American Muslims / Edition 2by Asma Gull Hasan
Pub. Date: 06/01/2002
Publisher: Bloomsbury Academic
Twenty-five-year-old Asma Hasan describes herself as a Muslim feminist cowgirl (she was raised in Puebo, Colorado). Convinced that Muslim Americans are the victims of mistaken identity Hasan breaks through the stereotypes and generalizations to talk about the religion and the believers she knows from the inside.While the book provides a lot of basic information
Twenty-five-year-old Asma Hasan describes herself as a Muslim feminist cowgirl (she was raised in Puebo, Colorado). Convinced that Muslim Americans are the victims of mistaken identity Hasan breaks through the stereotypes and generalizations to talk about the religion and the believers she knows from the inside.While the book provides a lot of basic information about Islam in America, the major emphasis is on the sheer normalcy of American Muslims. Like other Americans, they are very keen on family values, religious freedom, and the opportunities the U. S. has always afforded new immigrants.Moreover, says Hasan, American Islam, as it grows and evolves, will offer a model to Islam in the rest of the world: a purer Islam, one more conscious of the difference between the essence of Islam and its accomodations to various cultures over time.
- Bloomsbury Academic
- Publication date:
- Edition description:
- Study Guide
- Sales rank:
- Product dimensions:
- 6.00(w) x 9.00(h) x 0.50(d)
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A beautiful aspect of this book is that it provides good insight to everyone who reads it, whether Muslim or non-Muslim, parent or child, immigrant or American born. - Muslims who read the book can get a first hand look of the thoughts and opinions of a second generation Muslim woman who was raised in the U.S. - Non-Muslims who read the book can get good information about how diverse Muslims are, and that just like there is only one thing that unites all Americans, their adherence to the U.S. Constitution, there is only one thing that unites all Muslims, their adherence to the belief in only one god, Allah, and that Muhammad (peace be upon him) is His messenger. - Parents can learn about how the experiences of Muslim children raised in the U.S., especially in public schools, shape and mold their views and opinions as adults. - Children/Adolescents growing up in the U.S. can compare their experiences with those of the author, and examine the reasons why some of the experiences are shared, and why some experiences may be different. - Immigrants get a measure of the significance of culture on youth, and how much culture can contribute to the resulting differences between the values of immigrants and the values of those raised in the U.S. - American born Muslims can take away many things from this book, including information about other Muslims of their generation, an identity of themselves as a group, and the beginning of a healthy dialogue between all members of the generation to build on what we have in common, our American experience, and the most important commonality, the belief that there is no god but Allah, and that Muhammad (peace be upon him) is His messenger. My sincere appreciation to the author for her hard work.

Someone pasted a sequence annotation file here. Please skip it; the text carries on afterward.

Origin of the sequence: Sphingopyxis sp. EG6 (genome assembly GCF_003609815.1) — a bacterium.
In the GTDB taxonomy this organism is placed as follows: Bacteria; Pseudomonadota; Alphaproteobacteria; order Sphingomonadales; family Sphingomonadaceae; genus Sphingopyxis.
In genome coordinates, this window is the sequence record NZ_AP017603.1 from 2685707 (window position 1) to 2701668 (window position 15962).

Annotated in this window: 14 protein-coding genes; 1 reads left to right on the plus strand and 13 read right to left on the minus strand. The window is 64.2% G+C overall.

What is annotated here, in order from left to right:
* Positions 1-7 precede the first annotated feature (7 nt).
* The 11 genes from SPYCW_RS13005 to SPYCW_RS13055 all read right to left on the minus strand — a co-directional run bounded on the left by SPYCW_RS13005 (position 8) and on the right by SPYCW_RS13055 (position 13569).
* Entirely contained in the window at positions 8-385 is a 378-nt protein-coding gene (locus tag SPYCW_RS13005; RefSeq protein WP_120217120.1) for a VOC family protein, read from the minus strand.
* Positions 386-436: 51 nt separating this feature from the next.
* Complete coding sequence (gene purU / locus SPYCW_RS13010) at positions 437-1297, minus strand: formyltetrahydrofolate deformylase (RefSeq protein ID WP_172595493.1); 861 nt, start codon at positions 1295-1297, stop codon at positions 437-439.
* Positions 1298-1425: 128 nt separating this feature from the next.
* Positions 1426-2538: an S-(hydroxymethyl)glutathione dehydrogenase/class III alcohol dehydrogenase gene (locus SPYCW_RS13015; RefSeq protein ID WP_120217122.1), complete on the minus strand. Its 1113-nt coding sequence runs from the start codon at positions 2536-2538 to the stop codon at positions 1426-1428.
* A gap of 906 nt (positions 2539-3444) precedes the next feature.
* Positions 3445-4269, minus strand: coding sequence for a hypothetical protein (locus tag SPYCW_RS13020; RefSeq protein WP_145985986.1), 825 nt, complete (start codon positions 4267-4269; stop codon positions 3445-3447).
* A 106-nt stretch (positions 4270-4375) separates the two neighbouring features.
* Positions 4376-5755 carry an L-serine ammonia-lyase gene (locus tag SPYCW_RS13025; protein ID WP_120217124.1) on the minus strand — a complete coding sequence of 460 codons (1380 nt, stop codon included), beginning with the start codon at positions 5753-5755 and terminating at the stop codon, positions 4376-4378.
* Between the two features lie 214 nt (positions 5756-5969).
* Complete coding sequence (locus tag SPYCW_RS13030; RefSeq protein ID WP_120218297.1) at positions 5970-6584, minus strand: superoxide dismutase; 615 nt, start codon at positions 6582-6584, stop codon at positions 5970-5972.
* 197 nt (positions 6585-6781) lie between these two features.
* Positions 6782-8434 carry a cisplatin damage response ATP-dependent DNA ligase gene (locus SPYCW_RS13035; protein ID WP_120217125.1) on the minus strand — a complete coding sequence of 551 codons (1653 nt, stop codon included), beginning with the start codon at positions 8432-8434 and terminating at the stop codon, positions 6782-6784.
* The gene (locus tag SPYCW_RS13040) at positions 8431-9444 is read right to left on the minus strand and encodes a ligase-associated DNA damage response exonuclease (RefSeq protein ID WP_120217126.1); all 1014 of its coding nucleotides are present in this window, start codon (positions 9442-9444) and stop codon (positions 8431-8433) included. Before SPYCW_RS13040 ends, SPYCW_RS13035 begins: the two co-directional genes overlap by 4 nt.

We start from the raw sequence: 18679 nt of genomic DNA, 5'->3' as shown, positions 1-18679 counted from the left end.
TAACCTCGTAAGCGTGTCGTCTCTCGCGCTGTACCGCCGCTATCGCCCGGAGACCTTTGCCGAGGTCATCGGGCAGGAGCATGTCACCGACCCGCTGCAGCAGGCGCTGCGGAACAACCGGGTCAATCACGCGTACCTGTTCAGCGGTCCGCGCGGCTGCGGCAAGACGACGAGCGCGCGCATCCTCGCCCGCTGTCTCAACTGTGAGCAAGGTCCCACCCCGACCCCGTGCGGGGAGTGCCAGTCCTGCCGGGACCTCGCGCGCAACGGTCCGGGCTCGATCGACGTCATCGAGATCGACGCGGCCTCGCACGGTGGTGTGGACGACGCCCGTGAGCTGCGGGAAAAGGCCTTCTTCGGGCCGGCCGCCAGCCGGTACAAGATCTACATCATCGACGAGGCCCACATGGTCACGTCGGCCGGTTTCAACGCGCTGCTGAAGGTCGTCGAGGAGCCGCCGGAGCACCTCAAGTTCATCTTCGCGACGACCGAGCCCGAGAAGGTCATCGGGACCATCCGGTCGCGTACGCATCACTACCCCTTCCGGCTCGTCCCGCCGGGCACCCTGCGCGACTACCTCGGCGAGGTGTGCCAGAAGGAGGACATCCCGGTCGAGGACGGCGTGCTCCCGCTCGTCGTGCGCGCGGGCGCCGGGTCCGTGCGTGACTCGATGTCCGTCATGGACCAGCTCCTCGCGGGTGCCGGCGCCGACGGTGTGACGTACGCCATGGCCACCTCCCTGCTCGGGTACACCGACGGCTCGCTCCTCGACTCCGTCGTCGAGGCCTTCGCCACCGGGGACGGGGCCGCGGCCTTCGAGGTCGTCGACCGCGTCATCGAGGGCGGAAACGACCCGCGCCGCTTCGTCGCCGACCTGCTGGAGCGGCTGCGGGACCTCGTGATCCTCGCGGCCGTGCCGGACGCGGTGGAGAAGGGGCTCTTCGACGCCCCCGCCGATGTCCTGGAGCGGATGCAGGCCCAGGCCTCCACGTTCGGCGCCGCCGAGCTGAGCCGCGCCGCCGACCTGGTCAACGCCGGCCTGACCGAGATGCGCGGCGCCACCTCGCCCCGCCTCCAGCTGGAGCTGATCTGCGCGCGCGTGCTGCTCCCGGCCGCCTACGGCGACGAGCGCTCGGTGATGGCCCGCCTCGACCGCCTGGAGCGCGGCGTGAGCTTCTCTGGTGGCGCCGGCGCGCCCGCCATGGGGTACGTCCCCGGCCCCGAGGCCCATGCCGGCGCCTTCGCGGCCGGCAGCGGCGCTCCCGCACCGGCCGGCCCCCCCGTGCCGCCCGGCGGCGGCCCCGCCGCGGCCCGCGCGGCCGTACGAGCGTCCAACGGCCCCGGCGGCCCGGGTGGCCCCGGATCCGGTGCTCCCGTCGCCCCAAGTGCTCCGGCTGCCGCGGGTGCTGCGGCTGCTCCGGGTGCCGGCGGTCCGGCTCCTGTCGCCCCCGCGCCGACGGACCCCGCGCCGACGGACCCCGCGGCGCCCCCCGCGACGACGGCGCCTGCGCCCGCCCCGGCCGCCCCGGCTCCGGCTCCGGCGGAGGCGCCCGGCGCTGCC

I was in the bookstore one day and I was searching for a book on Islam. Thankfully, I came across Asma Gull Hasan¿s American Muslims. After reading it I thought, finally, a personal account from a strong, educated Muslim woman! So many stereotypes fill our culture with misconceptions about Muslims in general. Miss Hasan is brave for speaking out and destroying the myth that all Muslim women are oppressed and submissive. This is a must-read for anyone who is interested in the lives everyday American Muslims. She mixes humor, wit and intelligence to tell two stories¿her own personal story as the daughter of Pakistani immigrants and the story of Islam in America. She proves that American values (tolerance, freedom and basic human rights) are perfectly compatible with Islamic values and in fact pre-date them by at least 1400 years! (Example: the Koran gave women many rights that American women didn¿t receive until the early 20th century.) She defines the differences between true Islam and the oppressive, PRE-Islamic practices in some Muslims countries. Islam is not the problem. Culture is the culprit. This book is crucial in these times of misunderstanding and cultural gaps and it is young women like Hasan who are willing to build bridges and show people the true goal of Islam¿the unity and compassion for all mankind.